The main goal of my internship was to set up and organize a binder system for the district’s Hardwood Management Program (specifically Aspen and Cottonwood trees). There were several objectives to this program, but the main intention was to update hardwood survey forms and photo point forms with the most recent information in order to establish what is outdated in the field. Other objectives included; replacing and organizing the existing folders that incorporated over a hundred trees stands that were maintained by the USFS, clearing up electronic photos of these tree stands, and printing out updated forms and photos. I completed all the objectives and started a number of tables for photos, fences, and work that needed to be updated in the field during this summer. My sponsor claims this is an annual process, in order to have current photos of the stands year round, as well assessing that the fencing is functional at all times, keeping the deer out.

I accomplished fully updating the binder system for the Hardwood Management Program for the spring of 2003. The photos, forms, files, and GIS maps for over a hundred aspen and cottonwood stands are now updated in a clear and organized way. Microsoft Publisher was used to organize and generate the layout of the photos and data, and the camera point form data was prepared through charts in Microsoft Word and Excel.

My main responsibilities at the USFS involved working with Kathy Campbell, the Information Specialist. She was in charge of sustaining over a hundred Aspen and Cottonwood tree stands in the Umatilla National Forest and the surrounding area. Each stand of trees had several photo points (complete with pictures), signs posted proclaiming USFS property, and quite a few of the tree stands had surrounding fencing. My job was to organize the information on these tree stands and establish a table of what information needed to be updated this summer in the field. Kathy Campbell is extremely knowledgeable about the Umatilla National Forest and has been working for the Forest Service for almost 20 years. She is very passionate about her work, and often gets very excited about new projects and ideas. Kathy was a pleasure to work with, especially since she treated me as an associate coworker, asking for suggestions and listening to advice.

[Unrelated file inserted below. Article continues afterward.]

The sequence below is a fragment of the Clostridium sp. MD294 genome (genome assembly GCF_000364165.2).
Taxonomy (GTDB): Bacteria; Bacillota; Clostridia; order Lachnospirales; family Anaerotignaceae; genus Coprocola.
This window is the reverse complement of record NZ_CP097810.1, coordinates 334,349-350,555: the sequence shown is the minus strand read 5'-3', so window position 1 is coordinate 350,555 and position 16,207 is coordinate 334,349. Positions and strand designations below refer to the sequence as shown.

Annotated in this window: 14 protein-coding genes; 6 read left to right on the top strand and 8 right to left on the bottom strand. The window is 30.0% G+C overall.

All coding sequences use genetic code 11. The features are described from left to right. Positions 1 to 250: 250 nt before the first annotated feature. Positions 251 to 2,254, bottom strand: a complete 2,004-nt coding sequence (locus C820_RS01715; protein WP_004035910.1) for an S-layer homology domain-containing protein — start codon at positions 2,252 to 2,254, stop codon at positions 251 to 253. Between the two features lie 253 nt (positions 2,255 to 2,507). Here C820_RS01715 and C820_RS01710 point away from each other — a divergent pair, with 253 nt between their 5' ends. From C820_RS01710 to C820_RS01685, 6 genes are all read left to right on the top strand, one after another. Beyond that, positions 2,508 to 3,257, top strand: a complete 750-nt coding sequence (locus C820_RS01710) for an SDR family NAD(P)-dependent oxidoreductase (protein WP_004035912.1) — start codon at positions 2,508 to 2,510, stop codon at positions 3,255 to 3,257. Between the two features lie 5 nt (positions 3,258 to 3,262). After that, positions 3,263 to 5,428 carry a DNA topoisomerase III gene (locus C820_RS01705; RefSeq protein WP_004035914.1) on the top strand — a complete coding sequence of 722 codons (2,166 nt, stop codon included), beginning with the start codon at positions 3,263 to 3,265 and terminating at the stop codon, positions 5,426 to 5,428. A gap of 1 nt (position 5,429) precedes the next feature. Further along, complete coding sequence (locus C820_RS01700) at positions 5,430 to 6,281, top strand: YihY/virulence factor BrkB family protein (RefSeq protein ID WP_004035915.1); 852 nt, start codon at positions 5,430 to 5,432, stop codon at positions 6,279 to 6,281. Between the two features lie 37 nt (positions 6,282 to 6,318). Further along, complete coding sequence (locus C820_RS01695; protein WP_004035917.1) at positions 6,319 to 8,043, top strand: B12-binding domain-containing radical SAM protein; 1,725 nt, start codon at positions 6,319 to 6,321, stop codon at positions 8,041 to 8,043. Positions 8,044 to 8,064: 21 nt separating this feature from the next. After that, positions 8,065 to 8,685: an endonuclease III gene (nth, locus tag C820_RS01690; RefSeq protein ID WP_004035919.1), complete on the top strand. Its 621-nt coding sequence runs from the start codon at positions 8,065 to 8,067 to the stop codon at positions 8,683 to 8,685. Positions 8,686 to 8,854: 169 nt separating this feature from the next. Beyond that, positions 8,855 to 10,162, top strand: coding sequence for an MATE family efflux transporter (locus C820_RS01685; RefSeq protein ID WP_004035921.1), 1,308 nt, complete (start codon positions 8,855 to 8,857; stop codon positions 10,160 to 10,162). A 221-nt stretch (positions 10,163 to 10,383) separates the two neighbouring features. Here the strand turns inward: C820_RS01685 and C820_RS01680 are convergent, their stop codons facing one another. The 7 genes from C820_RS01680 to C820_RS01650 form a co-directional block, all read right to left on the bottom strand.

Some of the difficulties with this internship included transportation and communication. The USFS Walla Walla Range District is located on 1415 W. Rose St., nearly 3 miles away from campus. Originally, a fellow intern and I thought biking would be an option, but due to the weather in Walla Walla, we opted for cars every week. The trouble was that neither Katy Newhouse nor I had cars, so we had to borrow one every time. My other main challenge was initially communicating with Kathy Campbell, when she needed me and what she wanted me to do. Drawing up our list of objectives gave me a good idea of what needed to be done in a semester, but Kathy was often a little busy with other projects and this internship wasn’t her first priority. Although Kathy Campbell has much strength, one of her weaknesses seems to be technology. Luckily, by the end of the semester, we got used to each other and communication no longer became a problem.

My recommendation to future environmental internship students would be keep good records and be in charge of your duties for your internship. Communicating was one of my few problems, and it is important to have good relations and a professional attitude with your contact/internship. Thanks to the Hardwood Management Program and Kathy Campbell’s help, I’ve gained new information applicable to my major (Environmental Studies-Biology) and to the trees I plant with my family at home.

Kathy Campbell was my key contact at the USFS and is in charge of the Hardwood Management Program at the USFS Walla Walla Range District Office. She is easily contacted by e-mail (kcampbell02@fs.fed.us). The USFS District Office is a great source of information on Hardwood trees, the Umatilla National Forest, and the surrounding area of Walla Walla.